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The former CEO of Think Global has moved over to XL Hybrids. Richard Canny, who sometimes writes for AutoblogGreen, joined the XL Hybrids board of directors this past week and said in a statement that he is ready to promote the company's aftermarket hybrid powertrain system that is supposed to improve fuel efficiency by up to 20 percent. Canny said in a statement that, "XL Hybrids has a unique and proprietary technology system that offers a hybrid drive solution to fleets at a fraction of the in

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Connected And Networked Electric Vehicles Have The Potential To Make EVs Viable Without Huge Incentives.

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Markets are great – but the true costs of our fuel choices are not reflected in the price

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Smaller players will struggle with lack of scale, yet have products on sale. Larger established manufacturers are late to the game, but have massive resources. Who is going to win the EV race?

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With all those difficult times behind it, you might think that the people at Think are finally ready to just sit back and let the sales roll in. Nope. Think announced today that there has been an orderly change of top leadership, with now-former CEO Richard Canny being replaced with former Ford of Canada (and Brazil) CEO Barry Engle. Canny will shift his focus from running the entire company to working on promoting sales of the all-electric city car in the U.S., something that starts later this

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Today, I interviewed Think CEO Richard Canny to discuss the car, his thoughts on EVs, and plans for the U.S. market. Here is what I learned:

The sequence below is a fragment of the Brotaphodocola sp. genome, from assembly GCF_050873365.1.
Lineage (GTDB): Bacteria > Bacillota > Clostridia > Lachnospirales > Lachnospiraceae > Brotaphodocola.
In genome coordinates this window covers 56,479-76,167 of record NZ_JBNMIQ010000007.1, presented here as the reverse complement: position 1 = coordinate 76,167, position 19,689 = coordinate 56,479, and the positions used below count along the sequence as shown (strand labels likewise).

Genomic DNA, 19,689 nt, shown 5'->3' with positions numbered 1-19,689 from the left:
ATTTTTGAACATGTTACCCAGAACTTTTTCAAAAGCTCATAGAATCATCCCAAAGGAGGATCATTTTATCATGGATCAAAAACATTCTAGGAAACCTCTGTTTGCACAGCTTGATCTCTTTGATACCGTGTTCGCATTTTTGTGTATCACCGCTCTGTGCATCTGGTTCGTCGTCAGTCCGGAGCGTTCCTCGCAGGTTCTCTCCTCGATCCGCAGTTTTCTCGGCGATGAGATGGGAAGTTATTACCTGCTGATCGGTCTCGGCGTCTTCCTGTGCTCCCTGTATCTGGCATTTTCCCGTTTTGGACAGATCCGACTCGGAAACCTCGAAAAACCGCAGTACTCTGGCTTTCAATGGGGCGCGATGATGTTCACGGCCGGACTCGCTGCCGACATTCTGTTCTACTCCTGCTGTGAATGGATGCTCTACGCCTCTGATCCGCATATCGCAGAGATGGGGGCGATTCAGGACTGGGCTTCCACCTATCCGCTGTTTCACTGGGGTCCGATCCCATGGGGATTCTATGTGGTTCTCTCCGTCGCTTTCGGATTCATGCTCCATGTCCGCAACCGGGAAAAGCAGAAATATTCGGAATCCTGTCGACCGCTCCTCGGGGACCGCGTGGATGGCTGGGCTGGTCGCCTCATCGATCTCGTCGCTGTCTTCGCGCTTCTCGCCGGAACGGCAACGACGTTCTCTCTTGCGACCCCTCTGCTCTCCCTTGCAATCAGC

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Think City – Click above for high-res image gallery

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Th!nk City - Click above for high-res image gallery

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Think City in Turku, Finland – Click above for high-res image gallery

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Indiana Governor Mitch Daniels (left) and Think CEO Richard Canny – Click above to enlarge

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Th!nk City production in Finland – Click above for high-res image gallery

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Th!nk City - Click above for high-res image gallery

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One potential design for the next-gen Th!nk City

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We learned earlier today that Norwegian electric automaker Th!nk had requested a handout from the Norwegian government. We've now heard that the government is not likely to give the EV maker any money. According to a translation of a piece in the Norwegian news source Dagbladet by AutoblogGreen reader Leif E., the government will not step in, saying that helping one company but not others was not sound policy. Th!nk's claim that it needs $15-30 million in government-backed funds within weeks to

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